From the very beginning, Dr. Codd had to cram the RM down the throats of heel dragging coders, who willfully ignore the fact that logic in code is just data compares made complicated. Do the logic with data where it lives. But, NO, that threatens the rice bowl of all them coders.

So, Chris Travers (of, and perhaps all of, LedgerSMB) has been posting about the application structure.

He published this post recently.
This led to the following post.
And that led to a supportive post from Joe Abbate.

Chris was too kind. Just as Ron Paul shouldn't be taken seriously, neither should Tony Marston. Neither has a clue, only zealotry. Joe, to his credit, took up this quote: "The database has always been a dumb data store, with all the business logic held separately within the application." His response was also too kind.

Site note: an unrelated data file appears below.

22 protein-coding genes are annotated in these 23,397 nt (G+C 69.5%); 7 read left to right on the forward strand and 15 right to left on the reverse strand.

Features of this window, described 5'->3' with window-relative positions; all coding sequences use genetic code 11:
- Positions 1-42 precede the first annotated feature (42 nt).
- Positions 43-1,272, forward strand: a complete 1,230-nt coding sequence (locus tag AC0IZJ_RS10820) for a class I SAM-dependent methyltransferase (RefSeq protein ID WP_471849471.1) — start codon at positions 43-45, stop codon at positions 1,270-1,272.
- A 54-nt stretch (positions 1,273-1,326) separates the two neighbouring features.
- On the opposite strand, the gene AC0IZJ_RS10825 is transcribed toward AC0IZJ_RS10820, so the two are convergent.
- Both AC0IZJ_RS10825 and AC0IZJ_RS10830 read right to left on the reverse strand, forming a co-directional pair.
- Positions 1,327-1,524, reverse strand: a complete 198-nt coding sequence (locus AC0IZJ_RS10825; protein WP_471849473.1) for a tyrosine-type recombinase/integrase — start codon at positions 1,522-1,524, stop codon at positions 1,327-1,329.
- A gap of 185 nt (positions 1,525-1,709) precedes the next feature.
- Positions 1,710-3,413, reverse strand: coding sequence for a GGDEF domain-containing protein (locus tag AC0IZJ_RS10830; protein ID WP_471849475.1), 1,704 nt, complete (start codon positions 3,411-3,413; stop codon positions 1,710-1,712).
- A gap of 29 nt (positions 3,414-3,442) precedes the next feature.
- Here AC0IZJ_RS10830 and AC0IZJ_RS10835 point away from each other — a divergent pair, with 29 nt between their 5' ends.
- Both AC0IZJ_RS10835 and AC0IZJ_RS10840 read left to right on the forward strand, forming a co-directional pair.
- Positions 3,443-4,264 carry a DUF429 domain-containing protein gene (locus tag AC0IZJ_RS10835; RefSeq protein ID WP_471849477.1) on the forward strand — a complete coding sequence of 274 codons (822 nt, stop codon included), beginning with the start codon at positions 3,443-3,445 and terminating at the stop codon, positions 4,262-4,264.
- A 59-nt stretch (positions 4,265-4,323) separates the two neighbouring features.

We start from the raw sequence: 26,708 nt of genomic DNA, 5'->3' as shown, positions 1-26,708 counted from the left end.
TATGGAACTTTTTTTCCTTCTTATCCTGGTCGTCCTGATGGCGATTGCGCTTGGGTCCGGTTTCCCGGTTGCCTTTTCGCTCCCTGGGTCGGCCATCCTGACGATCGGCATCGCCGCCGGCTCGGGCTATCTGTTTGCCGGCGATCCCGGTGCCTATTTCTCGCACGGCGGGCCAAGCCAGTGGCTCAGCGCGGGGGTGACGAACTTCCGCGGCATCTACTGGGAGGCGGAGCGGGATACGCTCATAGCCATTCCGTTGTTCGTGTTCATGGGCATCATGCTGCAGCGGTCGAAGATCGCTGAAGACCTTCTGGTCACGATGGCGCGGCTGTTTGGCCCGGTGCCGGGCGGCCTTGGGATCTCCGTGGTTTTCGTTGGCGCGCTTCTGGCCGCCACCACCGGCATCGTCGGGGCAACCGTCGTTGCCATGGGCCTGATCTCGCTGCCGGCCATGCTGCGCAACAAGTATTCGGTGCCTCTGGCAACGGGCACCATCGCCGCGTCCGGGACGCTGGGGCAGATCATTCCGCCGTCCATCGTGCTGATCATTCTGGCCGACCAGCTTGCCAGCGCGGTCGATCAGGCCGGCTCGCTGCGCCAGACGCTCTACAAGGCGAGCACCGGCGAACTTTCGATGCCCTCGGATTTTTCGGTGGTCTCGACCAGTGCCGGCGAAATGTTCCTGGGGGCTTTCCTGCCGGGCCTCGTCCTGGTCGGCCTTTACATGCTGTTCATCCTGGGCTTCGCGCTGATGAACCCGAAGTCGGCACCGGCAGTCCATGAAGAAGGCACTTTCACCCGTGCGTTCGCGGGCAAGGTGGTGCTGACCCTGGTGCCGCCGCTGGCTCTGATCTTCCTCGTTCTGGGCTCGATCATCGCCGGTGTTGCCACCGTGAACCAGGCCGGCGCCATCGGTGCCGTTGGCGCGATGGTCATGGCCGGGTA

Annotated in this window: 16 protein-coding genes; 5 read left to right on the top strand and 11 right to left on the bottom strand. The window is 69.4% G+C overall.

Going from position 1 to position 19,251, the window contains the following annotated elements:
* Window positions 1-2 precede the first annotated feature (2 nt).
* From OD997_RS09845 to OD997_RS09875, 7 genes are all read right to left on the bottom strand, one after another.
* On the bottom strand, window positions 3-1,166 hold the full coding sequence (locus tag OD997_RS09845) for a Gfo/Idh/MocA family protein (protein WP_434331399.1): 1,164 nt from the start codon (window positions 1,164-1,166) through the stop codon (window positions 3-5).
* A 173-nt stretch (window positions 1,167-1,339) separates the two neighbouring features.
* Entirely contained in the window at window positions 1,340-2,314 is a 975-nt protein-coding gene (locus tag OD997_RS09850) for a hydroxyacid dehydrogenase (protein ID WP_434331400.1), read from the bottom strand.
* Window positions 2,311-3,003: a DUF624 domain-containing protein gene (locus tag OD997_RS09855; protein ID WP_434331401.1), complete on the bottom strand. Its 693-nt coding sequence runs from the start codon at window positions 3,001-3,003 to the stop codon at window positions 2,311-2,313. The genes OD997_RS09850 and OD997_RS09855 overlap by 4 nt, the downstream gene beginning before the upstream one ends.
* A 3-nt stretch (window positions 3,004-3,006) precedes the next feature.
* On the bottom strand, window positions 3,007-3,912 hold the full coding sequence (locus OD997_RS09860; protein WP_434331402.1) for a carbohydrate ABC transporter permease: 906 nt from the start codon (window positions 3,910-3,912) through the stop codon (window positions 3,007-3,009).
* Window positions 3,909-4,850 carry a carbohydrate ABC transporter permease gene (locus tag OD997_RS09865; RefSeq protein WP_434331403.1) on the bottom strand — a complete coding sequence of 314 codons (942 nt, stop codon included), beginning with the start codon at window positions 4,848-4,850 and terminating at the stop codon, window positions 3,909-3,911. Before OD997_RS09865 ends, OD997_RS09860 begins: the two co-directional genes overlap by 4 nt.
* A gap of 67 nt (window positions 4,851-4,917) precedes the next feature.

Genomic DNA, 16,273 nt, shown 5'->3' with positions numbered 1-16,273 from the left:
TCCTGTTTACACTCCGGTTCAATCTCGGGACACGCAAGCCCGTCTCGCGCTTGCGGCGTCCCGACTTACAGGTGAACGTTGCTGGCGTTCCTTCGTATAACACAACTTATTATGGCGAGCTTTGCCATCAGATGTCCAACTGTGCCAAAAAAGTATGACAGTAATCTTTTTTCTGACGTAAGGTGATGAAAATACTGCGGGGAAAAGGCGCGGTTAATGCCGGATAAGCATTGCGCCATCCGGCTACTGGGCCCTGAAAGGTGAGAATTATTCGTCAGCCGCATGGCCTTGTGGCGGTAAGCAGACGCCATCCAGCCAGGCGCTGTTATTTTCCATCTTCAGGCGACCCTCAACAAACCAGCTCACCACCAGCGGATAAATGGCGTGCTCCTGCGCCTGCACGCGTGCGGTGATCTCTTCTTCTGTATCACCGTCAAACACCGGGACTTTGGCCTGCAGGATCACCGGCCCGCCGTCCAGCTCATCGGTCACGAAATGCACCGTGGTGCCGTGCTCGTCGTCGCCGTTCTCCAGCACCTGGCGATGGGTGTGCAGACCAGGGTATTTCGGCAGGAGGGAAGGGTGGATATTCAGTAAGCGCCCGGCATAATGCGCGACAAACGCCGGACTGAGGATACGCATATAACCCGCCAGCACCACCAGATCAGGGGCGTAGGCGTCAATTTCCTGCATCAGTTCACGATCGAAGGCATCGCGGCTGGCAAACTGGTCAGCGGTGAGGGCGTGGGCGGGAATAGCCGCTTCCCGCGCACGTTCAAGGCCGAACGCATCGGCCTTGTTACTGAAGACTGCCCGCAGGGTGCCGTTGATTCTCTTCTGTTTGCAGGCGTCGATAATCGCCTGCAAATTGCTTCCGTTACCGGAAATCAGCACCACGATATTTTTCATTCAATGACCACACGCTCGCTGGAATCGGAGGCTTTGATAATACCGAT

Marston has clearly never read, or if he did hasn't a clue what he read, Codd or Date. His statement is only true of coders back to AutoCoder and COBOL, not databases. As with the COBOL/VSAM/IMS folks that gave Dr. Codd the finger, Marston is just another guy who wants to keep writing lots of code, no matter how dumb that is. Prior to Dr. Codd's RM/RDBMS, there was IDMS and IMS; network and hierarchical database respectively. Both implemented logic in the database structure. Moreover, in 1968/9, IBM released CICS, likely the longest lived TPM (transaction processing monitor). A TPM does the read/write control for external code, largely COBOL with the IBM mainframes of the time. So, Marston is wrong in toto. Marston embodies the latter day Goths, who wish to take us back to the Dark Ages of their crude ancestors. A lot like Ron Paul, come to think of it.

The entire purpose of TPMs, pre-relational databases (IDMS, IMS, PICK), and RBDMS is to put data control with the data where it belongs. That is a threat to the horde of coders. Too bad.